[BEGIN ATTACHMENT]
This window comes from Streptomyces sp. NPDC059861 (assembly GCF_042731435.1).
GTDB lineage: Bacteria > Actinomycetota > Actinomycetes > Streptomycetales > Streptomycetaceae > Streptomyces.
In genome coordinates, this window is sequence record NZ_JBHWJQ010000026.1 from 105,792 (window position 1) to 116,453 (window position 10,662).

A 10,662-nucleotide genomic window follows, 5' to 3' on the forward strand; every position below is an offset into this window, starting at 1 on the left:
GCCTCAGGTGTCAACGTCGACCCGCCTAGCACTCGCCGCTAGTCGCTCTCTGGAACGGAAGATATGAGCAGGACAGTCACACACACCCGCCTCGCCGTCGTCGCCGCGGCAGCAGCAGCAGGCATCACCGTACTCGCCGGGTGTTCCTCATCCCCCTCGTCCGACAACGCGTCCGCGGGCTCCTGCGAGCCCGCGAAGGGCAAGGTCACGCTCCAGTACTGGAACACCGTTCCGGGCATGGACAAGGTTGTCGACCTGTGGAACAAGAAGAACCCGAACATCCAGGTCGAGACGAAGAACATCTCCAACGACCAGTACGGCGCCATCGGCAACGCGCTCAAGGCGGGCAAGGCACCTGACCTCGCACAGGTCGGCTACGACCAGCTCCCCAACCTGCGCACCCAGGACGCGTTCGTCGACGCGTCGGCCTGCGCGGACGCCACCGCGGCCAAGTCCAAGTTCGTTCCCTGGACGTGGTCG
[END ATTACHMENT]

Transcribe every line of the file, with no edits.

This window comes from Streptomyces sp. NPDC059861 (assembly GCF_042731435.1).
GTDB lineage: Bacteria > Actinomycetota > Actinomycetes > Streptomycetales > Streptomycetaceae > Streptomyces.
In genome coordinates, this window is sequence record NZ_JBHWJQ010000026.1 from 105,792 (window position 1) to 116,453 (window position 10,662).

A 10,662-nucleotide genomic window follows, 5' to 3' on the forward strand; every position below is an offset into this window, starting at 1 on the left:
GCCTCAGGTGTCAACGTCGACCCGCCTAGCACTCGCCGCTAGTCGCTCTCTGGAACGGAAGATATGAGCAGGACAGTCACACACACCCGCCTCGCCGTCGTCGCCGCGGCAGCAGCAGCAGGCATCACCGTACTCGCCGGGTGTTCCTCATCCCCCTCGTCCGACAACGCGTCCGCGGGCTCCTGCGAGCCCGCGAAGGGCAAGGTCACGCTCCAGTACTGGAACACCGTTCCGGGCATGGACAAGGTTGTCGACCTGTGGAACAAGAAGAACCCGAACATCCAGGTCGAGACGAAGAACATCTCCAACGACCAGTACGGCGCCATCGGCAACGCGCTCAAGGCGGGCAAGGCACCTGACCTCGCACAGGTCGGCTACGACCAGCTCCCCAACCTGCGCACCCAGGACGCGTTCGTCGACGCGTCGGCCTGCGCGGACGCCACCGCGGCCAAGTCCAAGTTCGTTCCCTGGACGTGGTCG